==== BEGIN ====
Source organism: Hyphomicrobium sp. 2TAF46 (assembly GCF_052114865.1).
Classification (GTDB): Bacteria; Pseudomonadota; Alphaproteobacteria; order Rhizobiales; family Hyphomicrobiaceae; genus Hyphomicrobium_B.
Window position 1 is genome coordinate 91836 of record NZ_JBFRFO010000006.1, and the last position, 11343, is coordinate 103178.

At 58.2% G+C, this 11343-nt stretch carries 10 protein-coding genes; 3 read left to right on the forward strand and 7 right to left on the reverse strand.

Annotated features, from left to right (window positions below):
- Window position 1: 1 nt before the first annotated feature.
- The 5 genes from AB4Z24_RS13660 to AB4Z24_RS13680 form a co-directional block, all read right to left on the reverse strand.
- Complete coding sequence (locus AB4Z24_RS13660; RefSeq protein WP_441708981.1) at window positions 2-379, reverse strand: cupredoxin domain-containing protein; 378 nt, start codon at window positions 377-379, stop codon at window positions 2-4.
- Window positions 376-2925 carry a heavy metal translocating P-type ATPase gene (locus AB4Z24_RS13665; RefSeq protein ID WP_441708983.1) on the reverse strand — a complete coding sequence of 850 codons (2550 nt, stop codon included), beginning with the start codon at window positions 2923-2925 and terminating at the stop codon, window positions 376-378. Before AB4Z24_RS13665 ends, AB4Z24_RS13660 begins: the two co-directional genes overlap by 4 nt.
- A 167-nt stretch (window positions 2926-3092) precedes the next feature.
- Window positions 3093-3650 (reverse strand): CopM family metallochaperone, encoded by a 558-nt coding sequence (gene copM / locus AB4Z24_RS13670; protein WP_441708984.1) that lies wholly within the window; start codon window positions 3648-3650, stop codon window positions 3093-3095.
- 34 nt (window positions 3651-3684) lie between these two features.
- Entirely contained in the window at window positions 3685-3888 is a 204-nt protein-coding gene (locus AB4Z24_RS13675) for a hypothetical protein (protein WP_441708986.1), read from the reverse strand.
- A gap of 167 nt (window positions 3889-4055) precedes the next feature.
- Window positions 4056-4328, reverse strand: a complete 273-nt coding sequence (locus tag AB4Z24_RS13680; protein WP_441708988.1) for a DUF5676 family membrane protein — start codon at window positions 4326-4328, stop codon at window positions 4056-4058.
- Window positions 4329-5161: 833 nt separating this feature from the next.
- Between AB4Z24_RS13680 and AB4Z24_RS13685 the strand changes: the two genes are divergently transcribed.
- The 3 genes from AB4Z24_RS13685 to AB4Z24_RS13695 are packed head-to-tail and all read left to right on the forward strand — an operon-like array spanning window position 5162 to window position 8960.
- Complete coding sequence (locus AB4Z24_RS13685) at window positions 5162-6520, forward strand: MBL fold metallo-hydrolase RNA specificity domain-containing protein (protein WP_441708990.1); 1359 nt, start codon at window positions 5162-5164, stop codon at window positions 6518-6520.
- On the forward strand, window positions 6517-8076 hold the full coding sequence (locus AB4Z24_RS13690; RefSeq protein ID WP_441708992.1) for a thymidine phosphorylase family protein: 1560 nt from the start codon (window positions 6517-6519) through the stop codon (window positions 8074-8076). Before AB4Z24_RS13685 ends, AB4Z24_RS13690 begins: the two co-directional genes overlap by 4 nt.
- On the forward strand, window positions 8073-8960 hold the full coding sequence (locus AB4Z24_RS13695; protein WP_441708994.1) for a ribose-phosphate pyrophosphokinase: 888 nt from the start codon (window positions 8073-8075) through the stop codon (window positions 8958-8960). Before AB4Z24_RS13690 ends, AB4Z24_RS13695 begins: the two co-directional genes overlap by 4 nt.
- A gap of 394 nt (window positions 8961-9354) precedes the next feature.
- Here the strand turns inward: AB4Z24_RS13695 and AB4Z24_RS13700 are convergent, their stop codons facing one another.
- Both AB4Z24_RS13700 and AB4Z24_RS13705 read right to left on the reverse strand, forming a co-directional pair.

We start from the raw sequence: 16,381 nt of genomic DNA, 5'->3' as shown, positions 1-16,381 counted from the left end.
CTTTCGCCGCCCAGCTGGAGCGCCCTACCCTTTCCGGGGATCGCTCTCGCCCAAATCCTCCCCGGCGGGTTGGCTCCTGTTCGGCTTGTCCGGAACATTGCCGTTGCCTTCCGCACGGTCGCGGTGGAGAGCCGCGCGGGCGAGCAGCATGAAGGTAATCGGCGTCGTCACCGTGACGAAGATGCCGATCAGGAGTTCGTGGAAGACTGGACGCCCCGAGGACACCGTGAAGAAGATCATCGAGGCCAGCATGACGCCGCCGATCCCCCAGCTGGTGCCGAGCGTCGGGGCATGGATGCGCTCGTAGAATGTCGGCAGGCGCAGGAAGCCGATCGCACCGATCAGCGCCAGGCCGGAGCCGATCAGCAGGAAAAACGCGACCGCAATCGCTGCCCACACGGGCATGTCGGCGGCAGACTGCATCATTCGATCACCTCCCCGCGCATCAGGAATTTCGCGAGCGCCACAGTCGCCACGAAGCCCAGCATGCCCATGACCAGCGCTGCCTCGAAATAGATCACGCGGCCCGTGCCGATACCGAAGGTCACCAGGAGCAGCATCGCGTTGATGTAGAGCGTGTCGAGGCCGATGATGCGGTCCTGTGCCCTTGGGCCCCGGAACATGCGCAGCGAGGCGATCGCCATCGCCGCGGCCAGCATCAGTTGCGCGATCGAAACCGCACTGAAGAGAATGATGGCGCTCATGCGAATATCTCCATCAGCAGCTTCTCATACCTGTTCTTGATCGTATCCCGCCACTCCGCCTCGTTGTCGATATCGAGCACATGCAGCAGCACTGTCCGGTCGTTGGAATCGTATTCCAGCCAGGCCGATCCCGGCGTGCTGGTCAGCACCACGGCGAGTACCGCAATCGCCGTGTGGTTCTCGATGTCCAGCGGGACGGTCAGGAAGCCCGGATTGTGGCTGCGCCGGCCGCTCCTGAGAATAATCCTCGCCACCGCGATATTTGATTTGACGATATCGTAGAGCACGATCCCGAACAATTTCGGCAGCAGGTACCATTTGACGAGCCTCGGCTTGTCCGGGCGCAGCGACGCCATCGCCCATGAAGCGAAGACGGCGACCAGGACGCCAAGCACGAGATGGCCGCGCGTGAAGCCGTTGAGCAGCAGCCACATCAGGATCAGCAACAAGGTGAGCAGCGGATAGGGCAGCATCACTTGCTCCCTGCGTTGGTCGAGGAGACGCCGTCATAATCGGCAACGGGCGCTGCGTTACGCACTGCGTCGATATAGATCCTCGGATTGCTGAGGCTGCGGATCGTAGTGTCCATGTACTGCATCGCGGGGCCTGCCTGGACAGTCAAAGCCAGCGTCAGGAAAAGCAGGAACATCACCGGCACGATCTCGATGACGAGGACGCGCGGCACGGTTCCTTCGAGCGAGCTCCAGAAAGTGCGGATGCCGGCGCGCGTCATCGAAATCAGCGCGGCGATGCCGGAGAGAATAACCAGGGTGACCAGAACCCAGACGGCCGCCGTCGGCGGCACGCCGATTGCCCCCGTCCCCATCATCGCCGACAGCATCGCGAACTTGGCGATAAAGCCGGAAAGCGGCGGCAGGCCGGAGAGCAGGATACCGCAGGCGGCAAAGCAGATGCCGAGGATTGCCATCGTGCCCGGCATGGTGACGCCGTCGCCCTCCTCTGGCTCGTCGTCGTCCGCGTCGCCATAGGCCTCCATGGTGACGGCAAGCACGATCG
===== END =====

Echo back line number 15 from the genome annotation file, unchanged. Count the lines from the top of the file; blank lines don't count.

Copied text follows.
- Window positions 4056-4328, reverse strand: a complete 273-nt coding sequence (locus tag AB4Z24_RS13680; protein WP_441708988.1) for a DUF5676 family membrane protein — start codon at window positions 4326-4328, stop codon at window positions 4056-4058.